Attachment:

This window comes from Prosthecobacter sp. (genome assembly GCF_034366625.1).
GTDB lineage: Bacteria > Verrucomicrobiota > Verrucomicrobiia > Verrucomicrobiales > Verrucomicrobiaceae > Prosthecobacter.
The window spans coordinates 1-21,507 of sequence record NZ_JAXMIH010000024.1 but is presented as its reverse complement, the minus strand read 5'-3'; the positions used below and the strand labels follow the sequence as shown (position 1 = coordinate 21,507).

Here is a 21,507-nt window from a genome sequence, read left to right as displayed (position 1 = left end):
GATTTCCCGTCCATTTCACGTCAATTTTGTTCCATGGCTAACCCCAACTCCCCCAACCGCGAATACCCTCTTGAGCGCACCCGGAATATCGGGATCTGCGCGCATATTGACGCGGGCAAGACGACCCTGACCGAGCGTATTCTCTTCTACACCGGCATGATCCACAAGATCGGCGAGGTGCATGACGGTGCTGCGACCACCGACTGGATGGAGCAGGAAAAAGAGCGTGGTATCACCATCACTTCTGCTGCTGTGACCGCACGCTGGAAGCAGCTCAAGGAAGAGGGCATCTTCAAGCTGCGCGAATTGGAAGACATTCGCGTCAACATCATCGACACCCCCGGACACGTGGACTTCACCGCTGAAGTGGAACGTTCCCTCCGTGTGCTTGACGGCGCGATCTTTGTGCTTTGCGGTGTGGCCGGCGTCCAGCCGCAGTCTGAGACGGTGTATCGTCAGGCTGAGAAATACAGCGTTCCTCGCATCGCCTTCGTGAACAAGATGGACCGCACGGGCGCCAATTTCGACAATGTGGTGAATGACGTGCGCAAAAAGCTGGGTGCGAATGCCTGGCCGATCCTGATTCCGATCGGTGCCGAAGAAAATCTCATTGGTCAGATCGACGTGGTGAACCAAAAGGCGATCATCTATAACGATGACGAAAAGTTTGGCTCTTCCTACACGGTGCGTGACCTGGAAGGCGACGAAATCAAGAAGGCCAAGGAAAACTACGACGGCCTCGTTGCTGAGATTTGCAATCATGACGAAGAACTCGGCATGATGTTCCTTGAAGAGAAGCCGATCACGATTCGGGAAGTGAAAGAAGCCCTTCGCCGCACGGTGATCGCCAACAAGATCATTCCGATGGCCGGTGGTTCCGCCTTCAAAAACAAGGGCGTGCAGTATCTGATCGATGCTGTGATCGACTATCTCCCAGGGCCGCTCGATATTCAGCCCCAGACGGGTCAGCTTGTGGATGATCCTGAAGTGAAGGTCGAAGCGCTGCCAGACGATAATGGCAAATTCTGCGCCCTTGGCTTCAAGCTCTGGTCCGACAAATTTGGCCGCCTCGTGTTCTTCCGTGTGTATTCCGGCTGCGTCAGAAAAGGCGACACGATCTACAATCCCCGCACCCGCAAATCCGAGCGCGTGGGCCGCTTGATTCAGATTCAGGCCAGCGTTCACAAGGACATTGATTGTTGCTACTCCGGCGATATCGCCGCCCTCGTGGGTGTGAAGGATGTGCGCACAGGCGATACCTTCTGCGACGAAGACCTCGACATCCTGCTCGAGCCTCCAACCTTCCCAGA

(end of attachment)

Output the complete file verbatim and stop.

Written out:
This window comes from Prosthecobacter sp. (genome assembly GCF_034366625.1).
GTDB lineage: Bacteria > Verrucomicrobiota > Verrucomicrobiia > Verrucomicrobiales > Verrucomicrobiaceae > Prosthecobacter.
The window spans coordinates 1-21,507 of sequence record NZ_JAXMIH010000024.1 but is presented as its reverse complement, the minus strand read 5'-3'; the positions used below and the strand labels follow the sequence as shown (position 1 = coordinate 21,507).

Here is a 21,507-nt window from a genome sequence, read left to right as displayed (position 1 = left end):
GATTTCCCGTCCATTTCACGTCAATTTTGTTCCATGGCTAACCCCAACTCCCCCAACCGCGAATACCCTCTTGAGCGCACCCGGAATATCGGGATCTGCGCGCATATTGACGCGGGCAAGACGACCCTGACCGAGCGTATTCTCTTCTACACCGGCATGATCCACAAGATCGGCGAGGTGCATGACGGTGCTGCGACCACCGACTGGATGGAGCAGGAAAAAGAGCGTGGTATCACCATCACTTCTGCTGCTGTGACCGCACGCTGGAAGCAGCTCAAGGAAGAGGGCATCTTCAAGCTGCGCGAATTGGAAGACATTCGCGTCAACATCATCGACACCCCCGGACACGTGGACTTCACCGCTGAAGTGGAACGTTCCCTCCGTGTGCTTGACGGCGCGATCTTTGTGCTTTGCGGTGTGGCCGGCGTCCAGCCGCAGTCTGAGACGGTGTATCGTCAGGCTGAGAAATACAGCGTTCCTCGCATCGCCTTCGTGAACAAGATGGACCGCACGGGCGCCAATTTCGACAATGTGGTGAATGACGTGCGCAAAAAGCTGGGTGCGAATGCCTGGCCGATCCTGATTCCGATCGGTGCCGAAGAAAATCTCATTGGTCAGATCGACGTGGTGAACCAAAAGGCGATCATCTATAACGATGACGAAAAGTTTGGCTCTTCCTACACGGTGCGTGACCTGGAAGGCGACGAAATCAAGAAGGCCAAGGAAAACTACGACGGCCTCGTTGCTGAGATTTGCAATCATGACGAAGAACTCGGCATGATGTTCCTTGAAGAGAAGCCGATCACGATTCGGGAAGTGAAAGAAGCCCTTCGCCGCACGGTGATCGCCAACAAGATCATTCCGATGGCCGGTGGTTCCGCCTTCAAAAACAAGGGCGTGCAGTATCTGATCGATGCTGTGATCGACTATCTCCCAGGGCCGCTCGATATTCAGCCCCAGACGGGTCAGCTTGTGGATGATCCTGAAGTGAAGGTCGAAGCGCTGCCAGACGATAATGGCAAATTCTGCGCCCTTGGCTTCAAGCTCTGGTCCGACAAATTTGGCCGCCTCGTGTTCTTCCGTGTGTATTCCGGCTGCGTCAGAAAAGGCGACACGATCTACAATCCCCGCACCCGCAAATCCGAGCGCGTGGGCCGCTTGATTCAGATTCAGGCCAGCGTTCACAAGGACATTGATTGTTGCTACTCCGGCGATATCGCCGCCCTCGTGGGTGTGAAGGATGTGCGCACAGGCGATACCTTCTGCGACGAAGACCTCGACATCCTGCTCGAGCCTCCAACCTTCCCAGA